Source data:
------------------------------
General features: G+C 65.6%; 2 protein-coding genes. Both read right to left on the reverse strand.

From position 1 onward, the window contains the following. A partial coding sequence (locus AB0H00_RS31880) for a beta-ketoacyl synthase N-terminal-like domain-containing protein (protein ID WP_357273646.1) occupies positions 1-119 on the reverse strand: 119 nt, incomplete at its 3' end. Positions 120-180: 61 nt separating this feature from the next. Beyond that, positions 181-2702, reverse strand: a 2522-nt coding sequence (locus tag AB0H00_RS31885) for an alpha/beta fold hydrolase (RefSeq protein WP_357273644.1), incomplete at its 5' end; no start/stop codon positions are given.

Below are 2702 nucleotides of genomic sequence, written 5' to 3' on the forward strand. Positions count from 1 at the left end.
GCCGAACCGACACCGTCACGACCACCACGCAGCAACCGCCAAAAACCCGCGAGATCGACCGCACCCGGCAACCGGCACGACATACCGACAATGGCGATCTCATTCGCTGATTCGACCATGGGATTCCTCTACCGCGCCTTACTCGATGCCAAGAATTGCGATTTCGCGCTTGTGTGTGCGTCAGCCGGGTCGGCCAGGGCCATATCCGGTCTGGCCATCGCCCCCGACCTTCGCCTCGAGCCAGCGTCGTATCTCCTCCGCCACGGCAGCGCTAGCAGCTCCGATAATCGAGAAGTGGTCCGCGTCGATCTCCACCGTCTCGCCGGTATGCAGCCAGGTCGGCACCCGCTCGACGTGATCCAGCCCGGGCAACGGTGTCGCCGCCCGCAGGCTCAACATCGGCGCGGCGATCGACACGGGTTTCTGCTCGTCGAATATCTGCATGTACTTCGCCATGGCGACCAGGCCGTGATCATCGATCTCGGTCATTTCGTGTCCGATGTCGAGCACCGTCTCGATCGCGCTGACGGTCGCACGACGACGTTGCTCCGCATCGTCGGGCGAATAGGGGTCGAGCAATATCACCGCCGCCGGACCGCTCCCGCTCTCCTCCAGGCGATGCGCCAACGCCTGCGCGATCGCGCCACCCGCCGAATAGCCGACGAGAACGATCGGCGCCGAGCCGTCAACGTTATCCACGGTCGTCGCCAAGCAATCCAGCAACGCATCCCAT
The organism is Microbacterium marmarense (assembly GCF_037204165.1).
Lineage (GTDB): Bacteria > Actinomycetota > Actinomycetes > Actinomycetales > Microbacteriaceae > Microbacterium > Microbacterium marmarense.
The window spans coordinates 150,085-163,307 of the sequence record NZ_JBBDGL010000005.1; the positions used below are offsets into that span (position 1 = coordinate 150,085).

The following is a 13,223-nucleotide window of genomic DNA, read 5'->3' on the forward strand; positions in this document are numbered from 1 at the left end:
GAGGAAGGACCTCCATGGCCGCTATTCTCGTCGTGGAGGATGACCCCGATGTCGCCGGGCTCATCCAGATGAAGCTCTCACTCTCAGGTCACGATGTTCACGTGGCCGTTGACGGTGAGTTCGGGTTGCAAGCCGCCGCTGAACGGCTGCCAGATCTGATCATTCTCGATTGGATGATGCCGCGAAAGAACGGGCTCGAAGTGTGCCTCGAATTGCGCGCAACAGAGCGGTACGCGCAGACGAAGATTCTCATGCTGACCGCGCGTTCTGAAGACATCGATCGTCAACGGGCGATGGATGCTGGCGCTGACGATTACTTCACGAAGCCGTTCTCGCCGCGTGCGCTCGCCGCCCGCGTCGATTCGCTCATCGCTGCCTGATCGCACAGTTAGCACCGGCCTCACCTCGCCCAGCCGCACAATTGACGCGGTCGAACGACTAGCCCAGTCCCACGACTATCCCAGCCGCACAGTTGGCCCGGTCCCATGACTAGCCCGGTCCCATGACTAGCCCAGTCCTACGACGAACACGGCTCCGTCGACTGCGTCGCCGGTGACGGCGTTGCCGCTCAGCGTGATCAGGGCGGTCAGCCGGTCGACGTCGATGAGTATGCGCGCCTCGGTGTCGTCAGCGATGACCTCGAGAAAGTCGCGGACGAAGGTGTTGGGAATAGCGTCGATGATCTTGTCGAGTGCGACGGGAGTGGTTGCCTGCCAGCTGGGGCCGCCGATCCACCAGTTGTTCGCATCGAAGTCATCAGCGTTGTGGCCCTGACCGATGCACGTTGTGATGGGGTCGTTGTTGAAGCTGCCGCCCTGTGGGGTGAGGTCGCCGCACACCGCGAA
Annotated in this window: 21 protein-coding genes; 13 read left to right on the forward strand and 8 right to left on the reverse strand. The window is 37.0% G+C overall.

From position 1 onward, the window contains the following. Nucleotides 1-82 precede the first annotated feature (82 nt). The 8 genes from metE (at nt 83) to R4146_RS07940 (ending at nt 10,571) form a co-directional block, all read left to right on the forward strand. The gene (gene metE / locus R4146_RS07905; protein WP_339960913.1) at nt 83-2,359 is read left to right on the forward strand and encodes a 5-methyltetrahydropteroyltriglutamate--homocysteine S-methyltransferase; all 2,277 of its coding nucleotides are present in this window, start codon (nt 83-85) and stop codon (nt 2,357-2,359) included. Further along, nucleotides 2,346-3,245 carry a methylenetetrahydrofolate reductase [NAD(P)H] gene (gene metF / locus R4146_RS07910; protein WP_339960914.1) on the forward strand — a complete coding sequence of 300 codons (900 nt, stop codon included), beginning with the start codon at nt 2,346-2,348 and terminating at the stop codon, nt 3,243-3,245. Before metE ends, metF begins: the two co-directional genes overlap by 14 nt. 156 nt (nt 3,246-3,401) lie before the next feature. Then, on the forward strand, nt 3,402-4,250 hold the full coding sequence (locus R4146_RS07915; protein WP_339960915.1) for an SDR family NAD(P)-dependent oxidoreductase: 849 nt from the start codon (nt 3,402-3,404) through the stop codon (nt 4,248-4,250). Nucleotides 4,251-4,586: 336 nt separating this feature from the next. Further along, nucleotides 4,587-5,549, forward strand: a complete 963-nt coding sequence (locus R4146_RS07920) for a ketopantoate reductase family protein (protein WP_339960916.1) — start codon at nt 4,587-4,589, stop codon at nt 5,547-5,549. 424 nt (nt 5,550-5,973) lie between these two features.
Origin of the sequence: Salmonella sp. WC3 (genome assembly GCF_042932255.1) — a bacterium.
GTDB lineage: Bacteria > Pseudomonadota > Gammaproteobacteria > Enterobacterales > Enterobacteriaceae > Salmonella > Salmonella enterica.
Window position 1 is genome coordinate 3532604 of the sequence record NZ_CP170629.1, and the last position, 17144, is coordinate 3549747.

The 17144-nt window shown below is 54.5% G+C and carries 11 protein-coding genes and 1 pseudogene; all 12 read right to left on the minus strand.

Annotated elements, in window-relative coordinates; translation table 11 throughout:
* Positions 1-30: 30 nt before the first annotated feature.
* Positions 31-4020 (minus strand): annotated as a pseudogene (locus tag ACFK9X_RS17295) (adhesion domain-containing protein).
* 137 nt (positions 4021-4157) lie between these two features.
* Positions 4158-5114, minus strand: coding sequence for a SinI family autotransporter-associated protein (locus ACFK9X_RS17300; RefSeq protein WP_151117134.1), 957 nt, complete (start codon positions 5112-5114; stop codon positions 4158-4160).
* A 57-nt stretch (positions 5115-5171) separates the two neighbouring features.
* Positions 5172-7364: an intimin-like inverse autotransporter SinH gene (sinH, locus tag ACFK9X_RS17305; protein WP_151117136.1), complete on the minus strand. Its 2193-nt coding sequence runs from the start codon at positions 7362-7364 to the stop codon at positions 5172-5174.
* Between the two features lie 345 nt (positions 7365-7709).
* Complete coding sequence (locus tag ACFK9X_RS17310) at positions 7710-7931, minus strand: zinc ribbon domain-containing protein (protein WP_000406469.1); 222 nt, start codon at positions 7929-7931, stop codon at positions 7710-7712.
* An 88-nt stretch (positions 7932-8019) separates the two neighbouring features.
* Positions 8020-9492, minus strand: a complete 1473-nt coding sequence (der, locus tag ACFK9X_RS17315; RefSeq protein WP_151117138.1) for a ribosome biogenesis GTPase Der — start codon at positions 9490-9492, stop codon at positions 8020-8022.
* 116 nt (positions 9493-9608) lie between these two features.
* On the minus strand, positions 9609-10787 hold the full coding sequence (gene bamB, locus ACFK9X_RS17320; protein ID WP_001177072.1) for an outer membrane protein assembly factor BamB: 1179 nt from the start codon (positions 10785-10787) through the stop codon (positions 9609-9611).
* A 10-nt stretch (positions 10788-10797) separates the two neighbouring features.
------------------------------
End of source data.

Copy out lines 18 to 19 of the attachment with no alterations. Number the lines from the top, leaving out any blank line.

* Positions 31-4020 (minus strand): annotated as a pseudogene (locus tag ACFK9X_RS17295) (adhesion domain-containing protein).
* 137 nt (positions 4021-4157) lie between these two features.